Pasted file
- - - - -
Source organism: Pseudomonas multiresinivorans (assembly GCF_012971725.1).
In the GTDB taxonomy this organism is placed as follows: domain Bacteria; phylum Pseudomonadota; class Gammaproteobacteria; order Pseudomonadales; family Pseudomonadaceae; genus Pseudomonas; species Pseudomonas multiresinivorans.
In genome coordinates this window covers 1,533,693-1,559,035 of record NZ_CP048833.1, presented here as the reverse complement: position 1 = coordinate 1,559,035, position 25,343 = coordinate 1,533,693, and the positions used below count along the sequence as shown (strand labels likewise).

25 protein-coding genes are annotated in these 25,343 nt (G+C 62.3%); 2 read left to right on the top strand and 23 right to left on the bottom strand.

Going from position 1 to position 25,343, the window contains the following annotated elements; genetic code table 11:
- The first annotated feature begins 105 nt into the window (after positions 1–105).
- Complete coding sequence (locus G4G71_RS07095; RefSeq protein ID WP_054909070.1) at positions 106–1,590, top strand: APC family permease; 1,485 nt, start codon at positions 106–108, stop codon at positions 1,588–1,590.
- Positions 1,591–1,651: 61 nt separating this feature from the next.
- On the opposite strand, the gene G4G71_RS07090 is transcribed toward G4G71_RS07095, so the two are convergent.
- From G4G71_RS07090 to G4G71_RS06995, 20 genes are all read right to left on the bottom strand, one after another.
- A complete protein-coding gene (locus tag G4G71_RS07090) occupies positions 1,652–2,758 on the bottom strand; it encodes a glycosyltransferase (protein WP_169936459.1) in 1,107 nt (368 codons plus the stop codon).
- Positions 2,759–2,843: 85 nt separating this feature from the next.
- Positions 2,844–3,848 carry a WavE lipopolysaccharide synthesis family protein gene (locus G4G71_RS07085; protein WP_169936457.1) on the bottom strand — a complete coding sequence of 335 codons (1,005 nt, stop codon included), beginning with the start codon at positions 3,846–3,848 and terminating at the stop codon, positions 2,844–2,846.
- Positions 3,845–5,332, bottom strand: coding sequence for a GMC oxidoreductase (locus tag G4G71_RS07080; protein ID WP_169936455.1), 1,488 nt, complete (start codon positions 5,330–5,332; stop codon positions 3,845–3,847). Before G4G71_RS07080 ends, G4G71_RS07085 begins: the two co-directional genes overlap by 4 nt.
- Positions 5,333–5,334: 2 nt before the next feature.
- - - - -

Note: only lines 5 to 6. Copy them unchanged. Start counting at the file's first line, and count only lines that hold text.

Going from position 1 to position 25,343, the window contains the following annotated elements; genetic code table 11:
- The first annotated feature begins 105 nt into the window (after positions 1–105).